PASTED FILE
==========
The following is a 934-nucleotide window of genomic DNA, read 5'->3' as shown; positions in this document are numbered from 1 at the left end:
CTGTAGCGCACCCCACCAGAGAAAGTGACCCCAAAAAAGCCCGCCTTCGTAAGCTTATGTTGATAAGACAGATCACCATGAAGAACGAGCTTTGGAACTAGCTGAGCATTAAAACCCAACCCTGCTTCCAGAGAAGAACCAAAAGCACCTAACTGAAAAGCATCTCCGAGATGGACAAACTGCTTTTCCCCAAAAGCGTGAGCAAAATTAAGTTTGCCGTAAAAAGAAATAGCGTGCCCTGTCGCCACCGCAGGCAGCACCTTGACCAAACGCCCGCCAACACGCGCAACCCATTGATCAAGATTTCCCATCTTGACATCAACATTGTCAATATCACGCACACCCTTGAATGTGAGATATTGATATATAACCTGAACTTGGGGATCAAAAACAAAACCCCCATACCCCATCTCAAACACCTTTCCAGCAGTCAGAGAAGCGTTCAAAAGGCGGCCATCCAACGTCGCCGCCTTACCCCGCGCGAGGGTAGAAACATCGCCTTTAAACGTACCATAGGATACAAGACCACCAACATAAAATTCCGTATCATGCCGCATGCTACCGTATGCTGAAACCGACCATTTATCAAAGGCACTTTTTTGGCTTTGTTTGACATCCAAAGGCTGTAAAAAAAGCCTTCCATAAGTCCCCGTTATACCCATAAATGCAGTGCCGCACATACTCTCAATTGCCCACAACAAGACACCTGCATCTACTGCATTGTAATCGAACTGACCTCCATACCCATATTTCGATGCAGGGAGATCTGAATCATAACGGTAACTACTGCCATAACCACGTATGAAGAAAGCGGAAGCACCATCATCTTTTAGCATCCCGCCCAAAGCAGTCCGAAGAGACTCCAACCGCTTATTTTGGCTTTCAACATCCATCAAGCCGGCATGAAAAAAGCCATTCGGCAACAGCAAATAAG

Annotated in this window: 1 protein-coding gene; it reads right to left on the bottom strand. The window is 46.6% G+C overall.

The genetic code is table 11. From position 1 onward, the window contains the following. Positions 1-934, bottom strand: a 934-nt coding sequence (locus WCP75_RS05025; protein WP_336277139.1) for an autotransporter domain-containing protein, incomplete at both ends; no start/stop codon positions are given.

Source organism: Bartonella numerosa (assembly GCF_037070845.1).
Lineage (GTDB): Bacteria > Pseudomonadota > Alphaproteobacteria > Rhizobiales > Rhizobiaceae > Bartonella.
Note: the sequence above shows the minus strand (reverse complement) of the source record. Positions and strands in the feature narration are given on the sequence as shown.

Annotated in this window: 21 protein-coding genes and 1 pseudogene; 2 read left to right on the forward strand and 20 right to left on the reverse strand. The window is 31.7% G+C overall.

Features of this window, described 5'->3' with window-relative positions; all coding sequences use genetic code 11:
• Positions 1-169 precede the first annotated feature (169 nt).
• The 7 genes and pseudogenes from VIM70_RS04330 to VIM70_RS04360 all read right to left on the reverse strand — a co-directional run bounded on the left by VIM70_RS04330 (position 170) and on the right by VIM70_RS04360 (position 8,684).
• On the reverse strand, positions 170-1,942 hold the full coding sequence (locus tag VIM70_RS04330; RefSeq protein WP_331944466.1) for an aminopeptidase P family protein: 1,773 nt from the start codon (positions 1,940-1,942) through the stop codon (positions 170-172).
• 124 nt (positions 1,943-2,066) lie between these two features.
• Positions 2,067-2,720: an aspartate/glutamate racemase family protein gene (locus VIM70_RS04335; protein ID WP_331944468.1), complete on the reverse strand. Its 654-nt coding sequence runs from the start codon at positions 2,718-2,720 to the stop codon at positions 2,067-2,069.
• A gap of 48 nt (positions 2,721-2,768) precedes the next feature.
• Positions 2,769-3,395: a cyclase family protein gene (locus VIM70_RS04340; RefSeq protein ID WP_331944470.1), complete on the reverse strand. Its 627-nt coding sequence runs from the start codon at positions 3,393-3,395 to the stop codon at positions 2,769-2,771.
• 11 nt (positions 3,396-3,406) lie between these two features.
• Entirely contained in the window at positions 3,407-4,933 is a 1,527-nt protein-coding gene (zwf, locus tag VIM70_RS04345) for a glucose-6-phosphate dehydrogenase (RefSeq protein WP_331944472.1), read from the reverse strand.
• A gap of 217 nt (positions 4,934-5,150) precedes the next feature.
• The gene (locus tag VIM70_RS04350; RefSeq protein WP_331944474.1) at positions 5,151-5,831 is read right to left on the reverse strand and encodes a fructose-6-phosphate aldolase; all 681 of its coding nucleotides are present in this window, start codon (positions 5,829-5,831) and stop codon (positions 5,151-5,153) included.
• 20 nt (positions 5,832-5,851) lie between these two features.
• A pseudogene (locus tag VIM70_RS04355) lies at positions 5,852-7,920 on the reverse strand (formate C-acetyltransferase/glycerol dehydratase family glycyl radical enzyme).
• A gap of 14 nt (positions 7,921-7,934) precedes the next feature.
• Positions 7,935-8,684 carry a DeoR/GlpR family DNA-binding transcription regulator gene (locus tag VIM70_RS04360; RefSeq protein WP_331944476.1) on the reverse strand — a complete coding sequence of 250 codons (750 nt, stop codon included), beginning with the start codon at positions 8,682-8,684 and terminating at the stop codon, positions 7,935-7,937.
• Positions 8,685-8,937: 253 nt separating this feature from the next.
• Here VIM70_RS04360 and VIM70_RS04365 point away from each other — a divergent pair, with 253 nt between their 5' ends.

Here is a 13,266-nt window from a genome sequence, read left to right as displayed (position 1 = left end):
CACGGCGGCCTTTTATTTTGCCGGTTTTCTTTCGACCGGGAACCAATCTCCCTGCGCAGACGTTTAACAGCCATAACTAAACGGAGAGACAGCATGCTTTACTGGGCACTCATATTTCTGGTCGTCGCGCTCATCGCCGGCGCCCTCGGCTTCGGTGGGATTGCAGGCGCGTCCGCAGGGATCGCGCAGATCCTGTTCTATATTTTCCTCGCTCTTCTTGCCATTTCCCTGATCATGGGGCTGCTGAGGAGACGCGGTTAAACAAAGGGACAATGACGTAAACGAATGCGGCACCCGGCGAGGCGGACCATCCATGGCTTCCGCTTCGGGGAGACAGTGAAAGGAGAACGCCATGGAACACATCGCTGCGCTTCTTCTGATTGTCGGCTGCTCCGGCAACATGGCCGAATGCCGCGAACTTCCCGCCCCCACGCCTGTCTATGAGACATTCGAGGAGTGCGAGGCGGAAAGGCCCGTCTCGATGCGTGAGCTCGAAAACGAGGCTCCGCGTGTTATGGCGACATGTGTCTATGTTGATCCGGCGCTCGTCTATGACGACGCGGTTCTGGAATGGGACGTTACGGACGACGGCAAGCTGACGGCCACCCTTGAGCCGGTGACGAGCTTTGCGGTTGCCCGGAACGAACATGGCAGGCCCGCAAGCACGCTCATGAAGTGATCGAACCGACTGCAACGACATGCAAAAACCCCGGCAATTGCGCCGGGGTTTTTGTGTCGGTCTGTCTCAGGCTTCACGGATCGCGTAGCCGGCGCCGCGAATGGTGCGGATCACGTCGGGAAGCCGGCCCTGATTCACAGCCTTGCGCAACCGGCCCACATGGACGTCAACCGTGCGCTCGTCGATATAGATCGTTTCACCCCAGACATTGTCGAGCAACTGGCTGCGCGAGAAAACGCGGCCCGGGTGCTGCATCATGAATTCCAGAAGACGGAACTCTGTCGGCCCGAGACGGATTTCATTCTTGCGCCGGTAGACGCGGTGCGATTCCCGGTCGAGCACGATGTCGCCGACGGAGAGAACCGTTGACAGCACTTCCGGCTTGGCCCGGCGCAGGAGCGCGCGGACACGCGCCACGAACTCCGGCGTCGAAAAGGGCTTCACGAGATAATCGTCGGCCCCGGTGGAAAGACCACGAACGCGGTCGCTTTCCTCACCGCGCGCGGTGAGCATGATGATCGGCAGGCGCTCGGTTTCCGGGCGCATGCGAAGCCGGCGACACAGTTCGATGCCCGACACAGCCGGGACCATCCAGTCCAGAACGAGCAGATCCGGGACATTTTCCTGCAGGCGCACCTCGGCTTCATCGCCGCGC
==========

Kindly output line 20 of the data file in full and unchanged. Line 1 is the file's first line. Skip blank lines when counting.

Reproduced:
• The gene (locus tag VIM70_RS04350; RefSeq protein WP_331944474.1) at positions 5,151-5,831 is read right to left on the reverse strand and encodes a fructose-6-phosphate aldolase; all 681 of its coding nucleotides are present in this window, start codon (positions 5,829-5,831) and stop codon (positions 5,151-5,153) included.